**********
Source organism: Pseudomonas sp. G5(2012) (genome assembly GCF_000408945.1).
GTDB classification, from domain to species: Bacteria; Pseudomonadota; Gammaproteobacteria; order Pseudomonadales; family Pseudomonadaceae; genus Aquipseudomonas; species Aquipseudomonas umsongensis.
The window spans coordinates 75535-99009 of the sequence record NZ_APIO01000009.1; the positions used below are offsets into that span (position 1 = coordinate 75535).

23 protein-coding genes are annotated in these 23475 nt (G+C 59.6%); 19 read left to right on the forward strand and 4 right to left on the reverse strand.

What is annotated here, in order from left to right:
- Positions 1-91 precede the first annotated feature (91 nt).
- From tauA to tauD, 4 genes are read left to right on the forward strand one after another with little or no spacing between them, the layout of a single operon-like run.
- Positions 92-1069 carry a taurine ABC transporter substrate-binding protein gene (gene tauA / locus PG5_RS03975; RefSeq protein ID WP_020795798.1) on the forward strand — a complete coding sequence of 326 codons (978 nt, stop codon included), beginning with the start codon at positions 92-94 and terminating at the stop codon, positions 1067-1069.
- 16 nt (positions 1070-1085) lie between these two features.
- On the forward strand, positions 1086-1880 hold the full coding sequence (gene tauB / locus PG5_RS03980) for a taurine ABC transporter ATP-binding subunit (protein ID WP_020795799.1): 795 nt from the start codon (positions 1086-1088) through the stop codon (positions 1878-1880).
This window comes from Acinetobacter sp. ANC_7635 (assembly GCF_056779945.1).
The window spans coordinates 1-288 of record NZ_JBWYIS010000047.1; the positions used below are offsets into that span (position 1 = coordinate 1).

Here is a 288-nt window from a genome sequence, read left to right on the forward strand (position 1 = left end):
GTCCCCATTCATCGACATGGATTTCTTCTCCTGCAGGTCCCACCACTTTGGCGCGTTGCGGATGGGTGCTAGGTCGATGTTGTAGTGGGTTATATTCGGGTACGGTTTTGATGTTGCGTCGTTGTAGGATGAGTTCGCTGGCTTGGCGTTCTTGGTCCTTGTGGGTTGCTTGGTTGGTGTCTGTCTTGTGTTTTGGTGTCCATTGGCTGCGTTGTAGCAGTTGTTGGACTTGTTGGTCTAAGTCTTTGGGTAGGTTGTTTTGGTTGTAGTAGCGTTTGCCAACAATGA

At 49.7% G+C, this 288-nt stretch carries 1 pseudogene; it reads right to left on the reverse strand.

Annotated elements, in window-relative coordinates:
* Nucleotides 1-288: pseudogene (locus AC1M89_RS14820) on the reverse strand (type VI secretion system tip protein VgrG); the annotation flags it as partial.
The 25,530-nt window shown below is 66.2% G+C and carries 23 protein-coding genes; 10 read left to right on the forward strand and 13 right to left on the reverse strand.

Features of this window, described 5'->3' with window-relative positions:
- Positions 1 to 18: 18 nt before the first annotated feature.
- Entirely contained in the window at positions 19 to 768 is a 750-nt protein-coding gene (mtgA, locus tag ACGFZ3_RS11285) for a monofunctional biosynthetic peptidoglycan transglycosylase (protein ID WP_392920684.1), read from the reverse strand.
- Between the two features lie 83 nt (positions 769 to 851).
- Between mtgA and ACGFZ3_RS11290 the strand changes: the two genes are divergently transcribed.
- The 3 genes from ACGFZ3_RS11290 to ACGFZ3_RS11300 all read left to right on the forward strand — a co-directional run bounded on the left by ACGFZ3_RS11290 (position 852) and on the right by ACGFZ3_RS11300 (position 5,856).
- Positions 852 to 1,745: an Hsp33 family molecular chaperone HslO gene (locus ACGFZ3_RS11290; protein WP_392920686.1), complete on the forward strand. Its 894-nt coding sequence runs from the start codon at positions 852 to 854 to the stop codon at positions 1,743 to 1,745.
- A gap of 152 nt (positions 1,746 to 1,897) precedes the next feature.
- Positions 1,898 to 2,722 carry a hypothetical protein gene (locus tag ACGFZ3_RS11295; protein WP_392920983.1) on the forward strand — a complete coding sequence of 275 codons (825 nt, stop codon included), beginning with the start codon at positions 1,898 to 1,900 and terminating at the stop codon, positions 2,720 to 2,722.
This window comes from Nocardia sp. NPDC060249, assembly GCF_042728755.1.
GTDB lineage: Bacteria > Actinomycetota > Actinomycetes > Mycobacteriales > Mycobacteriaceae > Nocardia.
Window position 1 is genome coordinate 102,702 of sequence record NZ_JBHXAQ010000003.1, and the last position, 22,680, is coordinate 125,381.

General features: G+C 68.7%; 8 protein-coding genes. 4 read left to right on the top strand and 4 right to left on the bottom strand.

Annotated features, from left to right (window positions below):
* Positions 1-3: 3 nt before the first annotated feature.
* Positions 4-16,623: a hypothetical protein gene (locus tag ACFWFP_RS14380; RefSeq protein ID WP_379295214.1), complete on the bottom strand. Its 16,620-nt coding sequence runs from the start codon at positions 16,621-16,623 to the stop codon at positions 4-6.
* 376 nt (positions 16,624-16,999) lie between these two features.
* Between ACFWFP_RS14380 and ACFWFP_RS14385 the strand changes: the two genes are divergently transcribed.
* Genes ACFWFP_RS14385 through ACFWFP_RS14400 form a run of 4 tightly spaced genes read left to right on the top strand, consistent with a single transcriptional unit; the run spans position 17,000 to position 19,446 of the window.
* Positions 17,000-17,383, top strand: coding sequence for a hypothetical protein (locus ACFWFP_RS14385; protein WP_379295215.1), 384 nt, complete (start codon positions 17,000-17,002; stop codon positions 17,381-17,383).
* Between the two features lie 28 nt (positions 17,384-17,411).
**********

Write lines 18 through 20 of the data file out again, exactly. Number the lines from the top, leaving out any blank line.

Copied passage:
The 25,530-nt window shown below is 66.2% G+C and carries 23 protein-coding genes; 10 read left to right on the forward strand and 13 right to left on the reverse strand.

Features of this window, described 5'->3' with window-relative positions:
- Positions 1 to 18: 18 nt before the first annotated feature.